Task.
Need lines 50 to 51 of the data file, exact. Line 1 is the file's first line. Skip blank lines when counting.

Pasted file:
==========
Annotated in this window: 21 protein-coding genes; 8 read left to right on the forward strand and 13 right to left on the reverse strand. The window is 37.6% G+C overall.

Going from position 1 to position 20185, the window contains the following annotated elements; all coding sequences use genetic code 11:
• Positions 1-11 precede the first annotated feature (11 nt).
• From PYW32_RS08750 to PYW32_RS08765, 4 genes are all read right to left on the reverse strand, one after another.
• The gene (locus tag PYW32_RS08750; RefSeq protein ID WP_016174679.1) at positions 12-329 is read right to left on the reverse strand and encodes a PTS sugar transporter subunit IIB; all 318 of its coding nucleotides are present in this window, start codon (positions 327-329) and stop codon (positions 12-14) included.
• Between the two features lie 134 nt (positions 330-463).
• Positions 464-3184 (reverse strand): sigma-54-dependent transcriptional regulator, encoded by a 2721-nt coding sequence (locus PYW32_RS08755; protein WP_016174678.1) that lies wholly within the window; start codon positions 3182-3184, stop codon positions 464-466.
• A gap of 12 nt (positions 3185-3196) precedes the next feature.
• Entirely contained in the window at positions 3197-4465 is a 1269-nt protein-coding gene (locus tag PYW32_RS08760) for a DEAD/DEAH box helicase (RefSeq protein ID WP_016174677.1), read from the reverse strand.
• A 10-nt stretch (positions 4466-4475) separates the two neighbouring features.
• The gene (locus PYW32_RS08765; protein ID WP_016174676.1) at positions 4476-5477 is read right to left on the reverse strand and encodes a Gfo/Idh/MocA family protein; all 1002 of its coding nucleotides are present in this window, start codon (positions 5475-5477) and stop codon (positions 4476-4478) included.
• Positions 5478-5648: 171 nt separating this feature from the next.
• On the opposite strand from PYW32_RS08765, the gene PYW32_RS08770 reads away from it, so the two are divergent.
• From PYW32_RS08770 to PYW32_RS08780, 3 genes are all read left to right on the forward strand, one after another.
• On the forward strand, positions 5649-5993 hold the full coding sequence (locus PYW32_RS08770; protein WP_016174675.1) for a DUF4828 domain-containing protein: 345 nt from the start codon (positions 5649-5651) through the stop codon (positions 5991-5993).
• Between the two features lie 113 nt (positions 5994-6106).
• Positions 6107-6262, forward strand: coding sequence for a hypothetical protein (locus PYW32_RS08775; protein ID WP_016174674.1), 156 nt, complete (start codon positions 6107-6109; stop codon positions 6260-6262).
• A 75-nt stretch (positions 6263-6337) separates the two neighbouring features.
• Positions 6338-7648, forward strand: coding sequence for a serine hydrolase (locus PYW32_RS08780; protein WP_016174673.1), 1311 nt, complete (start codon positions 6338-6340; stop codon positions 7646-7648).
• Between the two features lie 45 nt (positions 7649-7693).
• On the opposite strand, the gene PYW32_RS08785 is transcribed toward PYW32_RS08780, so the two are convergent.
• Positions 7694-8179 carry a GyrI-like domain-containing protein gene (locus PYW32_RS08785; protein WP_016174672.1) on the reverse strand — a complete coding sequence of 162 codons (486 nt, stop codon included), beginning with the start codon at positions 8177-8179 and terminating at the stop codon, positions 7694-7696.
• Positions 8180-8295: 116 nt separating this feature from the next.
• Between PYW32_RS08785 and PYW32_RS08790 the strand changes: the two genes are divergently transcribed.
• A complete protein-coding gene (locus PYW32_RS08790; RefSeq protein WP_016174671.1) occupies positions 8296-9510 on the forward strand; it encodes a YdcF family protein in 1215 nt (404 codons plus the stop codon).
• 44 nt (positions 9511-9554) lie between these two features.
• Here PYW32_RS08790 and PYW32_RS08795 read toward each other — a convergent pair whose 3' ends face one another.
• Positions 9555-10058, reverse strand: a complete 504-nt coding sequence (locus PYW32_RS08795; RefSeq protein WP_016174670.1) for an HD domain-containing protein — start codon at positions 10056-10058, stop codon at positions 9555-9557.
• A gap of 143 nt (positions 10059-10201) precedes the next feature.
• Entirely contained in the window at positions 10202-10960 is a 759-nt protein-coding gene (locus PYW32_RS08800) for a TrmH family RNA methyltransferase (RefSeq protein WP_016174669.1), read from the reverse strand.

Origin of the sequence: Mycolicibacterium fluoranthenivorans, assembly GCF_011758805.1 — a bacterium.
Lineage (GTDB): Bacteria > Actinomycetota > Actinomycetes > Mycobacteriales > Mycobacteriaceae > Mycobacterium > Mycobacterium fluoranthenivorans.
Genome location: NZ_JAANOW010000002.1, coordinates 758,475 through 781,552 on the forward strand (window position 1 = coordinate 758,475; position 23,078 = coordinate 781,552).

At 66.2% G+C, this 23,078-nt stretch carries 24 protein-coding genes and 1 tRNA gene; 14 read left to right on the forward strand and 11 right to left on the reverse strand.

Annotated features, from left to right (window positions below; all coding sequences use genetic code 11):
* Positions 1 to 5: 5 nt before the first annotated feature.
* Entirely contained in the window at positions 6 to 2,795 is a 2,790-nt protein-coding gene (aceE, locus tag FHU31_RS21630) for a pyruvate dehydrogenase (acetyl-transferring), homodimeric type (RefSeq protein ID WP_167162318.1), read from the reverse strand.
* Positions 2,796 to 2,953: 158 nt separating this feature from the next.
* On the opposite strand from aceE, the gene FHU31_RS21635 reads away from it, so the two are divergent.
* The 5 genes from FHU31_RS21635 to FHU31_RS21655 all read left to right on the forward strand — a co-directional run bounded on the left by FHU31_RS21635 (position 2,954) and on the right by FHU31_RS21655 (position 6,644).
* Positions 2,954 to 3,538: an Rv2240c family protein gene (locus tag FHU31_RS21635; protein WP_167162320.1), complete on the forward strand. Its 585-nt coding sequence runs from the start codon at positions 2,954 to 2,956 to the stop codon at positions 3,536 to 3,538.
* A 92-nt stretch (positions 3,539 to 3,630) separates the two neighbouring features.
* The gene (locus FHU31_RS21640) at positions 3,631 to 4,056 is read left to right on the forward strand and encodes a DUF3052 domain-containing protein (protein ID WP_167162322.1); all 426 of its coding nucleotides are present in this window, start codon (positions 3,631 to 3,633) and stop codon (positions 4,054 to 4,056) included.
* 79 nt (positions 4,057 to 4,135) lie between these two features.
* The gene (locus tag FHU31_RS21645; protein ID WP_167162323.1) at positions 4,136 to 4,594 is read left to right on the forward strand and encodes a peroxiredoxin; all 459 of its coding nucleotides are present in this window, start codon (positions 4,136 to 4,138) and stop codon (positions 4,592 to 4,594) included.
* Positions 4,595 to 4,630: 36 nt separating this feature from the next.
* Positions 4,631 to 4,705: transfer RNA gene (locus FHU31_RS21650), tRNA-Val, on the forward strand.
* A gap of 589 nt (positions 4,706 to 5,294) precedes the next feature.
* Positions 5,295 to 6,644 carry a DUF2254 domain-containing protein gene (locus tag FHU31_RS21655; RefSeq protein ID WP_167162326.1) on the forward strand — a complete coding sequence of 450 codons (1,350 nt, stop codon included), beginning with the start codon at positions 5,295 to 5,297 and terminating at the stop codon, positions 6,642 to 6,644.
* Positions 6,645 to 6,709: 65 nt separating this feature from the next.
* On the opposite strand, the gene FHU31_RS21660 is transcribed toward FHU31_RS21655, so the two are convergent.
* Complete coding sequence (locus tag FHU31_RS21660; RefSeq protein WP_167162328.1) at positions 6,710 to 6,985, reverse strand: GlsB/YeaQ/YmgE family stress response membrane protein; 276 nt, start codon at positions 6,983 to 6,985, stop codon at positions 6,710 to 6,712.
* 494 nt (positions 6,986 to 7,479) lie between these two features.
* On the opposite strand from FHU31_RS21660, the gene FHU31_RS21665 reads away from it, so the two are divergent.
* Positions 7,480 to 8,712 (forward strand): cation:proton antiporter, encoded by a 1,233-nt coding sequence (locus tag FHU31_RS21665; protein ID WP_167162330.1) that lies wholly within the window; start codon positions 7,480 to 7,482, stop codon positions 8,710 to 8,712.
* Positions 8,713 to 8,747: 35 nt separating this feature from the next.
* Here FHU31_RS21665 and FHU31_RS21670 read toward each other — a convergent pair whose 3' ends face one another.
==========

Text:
* Positions 6,645 to 6,709: 65 nt separating this feature from the next.
* On the opposite strand, the gene FHU31_RS21660 is transcribed toward FHU31_RS21655, so the two are convergent.